Thursday, 15 January 2015

Hedges, again.

 I've had a really rough couple of months and it has hardly started yet - there are the really tough times to come.
Anyway, after  dropping my sister off at Gatwick airport in the dark, we got home to a spectacular January dawn spread out across the sky. I couldn't settle and went for a walk down to Ankerwyke; an ancient estate now owned for the nation by the National Trust. This time last year it was all flooded in the first of the two great floods.
This time I just had things to think about.
They are starting to lay hedges again;

It's quite late in the year but not too late. It happens every few years; you cut the hedge at the base but not all the way through and you bend down the branch to interlock with it's neighbour and tie everything to a framework made out of the trimmings.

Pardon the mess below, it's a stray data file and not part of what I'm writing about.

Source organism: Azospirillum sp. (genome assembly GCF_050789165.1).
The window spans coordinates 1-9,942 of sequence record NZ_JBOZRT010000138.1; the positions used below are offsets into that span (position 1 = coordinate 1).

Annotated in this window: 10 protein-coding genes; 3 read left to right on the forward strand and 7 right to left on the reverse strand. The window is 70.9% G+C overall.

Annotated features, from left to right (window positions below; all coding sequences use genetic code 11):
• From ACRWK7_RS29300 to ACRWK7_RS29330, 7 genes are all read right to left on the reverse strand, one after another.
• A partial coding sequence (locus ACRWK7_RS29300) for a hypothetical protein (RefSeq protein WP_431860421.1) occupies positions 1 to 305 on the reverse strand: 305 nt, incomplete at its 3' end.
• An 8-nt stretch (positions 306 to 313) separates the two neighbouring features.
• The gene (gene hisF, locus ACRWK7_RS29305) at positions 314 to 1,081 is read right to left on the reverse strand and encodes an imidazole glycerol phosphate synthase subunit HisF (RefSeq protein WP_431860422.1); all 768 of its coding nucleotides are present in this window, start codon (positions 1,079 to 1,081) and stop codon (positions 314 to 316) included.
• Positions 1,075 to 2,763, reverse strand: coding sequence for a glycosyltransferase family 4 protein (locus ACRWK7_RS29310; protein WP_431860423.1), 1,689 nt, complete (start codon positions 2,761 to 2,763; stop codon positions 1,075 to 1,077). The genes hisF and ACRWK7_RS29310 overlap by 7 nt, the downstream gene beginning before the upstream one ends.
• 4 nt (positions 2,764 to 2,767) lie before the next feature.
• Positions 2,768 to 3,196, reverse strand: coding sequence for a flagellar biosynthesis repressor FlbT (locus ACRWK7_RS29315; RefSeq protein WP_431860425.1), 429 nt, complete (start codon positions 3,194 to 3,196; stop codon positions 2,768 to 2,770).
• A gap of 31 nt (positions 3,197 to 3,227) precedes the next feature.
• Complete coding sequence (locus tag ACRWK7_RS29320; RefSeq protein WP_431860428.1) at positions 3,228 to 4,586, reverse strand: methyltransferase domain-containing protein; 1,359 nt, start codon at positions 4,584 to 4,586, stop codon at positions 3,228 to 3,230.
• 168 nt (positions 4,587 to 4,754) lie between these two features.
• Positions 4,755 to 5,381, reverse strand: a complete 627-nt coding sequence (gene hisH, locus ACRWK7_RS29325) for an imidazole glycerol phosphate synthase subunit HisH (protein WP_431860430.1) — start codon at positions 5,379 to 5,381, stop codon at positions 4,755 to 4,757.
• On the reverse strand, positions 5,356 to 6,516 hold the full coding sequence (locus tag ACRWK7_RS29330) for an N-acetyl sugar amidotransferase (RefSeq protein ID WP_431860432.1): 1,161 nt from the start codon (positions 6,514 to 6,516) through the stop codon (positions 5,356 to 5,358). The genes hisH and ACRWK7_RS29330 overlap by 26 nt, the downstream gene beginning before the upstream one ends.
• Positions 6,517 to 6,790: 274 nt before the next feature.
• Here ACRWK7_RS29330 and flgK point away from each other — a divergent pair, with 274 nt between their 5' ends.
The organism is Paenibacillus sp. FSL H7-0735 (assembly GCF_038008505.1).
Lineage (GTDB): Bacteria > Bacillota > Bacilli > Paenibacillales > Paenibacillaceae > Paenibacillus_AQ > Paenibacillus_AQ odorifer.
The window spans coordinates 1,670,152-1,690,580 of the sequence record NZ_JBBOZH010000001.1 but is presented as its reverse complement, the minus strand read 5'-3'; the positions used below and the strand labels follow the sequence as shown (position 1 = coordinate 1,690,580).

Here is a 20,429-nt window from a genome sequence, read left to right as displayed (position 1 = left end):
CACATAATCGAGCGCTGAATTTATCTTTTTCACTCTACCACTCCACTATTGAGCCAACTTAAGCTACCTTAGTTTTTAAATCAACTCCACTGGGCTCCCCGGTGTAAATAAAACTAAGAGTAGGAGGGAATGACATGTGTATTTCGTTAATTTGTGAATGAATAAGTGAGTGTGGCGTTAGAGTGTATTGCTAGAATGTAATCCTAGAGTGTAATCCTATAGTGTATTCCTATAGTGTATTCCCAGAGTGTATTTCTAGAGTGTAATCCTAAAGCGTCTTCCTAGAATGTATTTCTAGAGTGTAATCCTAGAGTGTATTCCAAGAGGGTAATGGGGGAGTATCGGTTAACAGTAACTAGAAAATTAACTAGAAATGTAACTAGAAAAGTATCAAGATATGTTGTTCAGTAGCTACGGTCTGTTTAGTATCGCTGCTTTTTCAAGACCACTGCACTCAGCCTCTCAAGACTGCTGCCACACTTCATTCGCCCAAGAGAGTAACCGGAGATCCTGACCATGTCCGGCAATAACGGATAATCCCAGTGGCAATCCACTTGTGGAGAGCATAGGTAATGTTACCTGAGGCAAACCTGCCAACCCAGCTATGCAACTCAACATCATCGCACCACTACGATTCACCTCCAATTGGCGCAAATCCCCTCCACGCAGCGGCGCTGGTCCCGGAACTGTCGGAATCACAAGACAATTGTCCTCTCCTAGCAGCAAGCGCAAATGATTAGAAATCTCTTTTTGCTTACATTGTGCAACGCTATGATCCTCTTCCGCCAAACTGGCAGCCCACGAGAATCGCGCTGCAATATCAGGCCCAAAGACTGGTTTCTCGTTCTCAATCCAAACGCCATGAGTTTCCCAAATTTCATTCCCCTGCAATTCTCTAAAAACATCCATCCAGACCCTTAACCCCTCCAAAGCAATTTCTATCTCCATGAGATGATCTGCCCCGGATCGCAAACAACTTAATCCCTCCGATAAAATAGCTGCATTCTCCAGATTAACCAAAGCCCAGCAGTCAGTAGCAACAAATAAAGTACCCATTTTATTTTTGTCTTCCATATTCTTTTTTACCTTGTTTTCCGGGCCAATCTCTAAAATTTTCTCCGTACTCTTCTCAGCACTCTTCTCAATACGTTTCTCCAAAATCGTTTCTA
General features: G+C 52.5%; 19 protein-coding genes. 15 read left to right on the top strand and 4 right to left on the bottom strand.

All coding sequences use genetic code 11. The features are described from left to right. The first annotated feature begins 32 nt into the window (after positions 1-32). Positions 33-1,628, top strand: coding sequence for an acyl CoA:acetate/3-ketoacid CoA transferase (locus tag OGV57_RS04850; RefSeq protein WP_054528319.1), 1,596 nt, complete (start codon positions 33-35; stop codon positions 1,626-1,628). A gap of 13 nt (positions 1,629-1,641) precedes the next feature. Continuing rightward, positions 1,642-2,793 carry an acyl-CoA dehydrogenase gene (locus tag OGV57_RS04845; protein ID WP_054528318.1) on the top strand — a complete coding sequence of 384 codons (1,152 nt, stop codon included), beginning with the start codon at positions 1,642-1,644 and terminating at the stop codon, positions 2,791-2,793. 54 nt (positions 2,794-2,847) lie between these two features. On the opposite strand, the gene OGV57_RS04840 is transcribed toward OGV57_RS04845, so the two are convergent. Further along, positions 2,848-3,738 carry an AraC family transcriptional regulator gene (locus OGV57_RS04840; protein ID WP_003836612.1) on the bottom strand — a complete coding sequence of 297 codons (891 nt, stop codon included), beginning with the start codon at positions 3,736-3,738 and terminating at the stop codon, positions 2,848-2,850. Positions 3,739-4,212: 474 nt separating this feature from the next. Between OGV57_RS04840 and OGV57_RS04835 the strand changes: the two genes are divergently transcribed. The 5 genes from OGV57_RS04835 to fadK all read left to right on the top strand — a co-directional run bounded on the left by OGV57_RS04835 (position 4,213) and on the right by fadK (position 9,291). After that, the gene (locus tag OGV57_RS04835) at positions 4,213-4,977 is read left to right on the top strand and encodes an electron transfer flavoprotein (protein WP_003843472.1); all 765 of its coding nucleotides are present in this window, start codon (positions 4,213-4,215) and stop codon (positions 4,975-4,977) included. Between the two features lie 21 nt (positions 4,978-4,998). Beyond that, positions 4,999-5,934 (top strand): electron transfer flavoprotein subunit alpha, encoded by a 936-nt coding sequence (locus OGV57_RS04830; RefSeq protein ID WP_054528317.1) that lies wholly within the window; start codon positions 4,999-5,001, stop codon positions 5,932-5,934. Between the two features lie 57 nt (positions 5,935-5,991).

The little miracle is that the branches sprout again in the spring and the hedge grows up into a tight fence which keeps animals in without hurting them.

It's not a skill which you ever saw in this area; our hedges were very rough and ready and they were dominated by gnarled old pollarded willows.

They make an unforgettable sight, especially when you see the twisted branches through a misty dawn. Unfortunately they have all but disappeared now and so too the people who used to keep them cut back - another lost skill.

The willows also used to drain the floodplain in the summer. Instead, the Trust have imported skills from other regions.

Here you can see the detailed work they do and also some very early catkins - flower buds that give a hope of spring.

Neil Harris

(a don't stop till you drop production)

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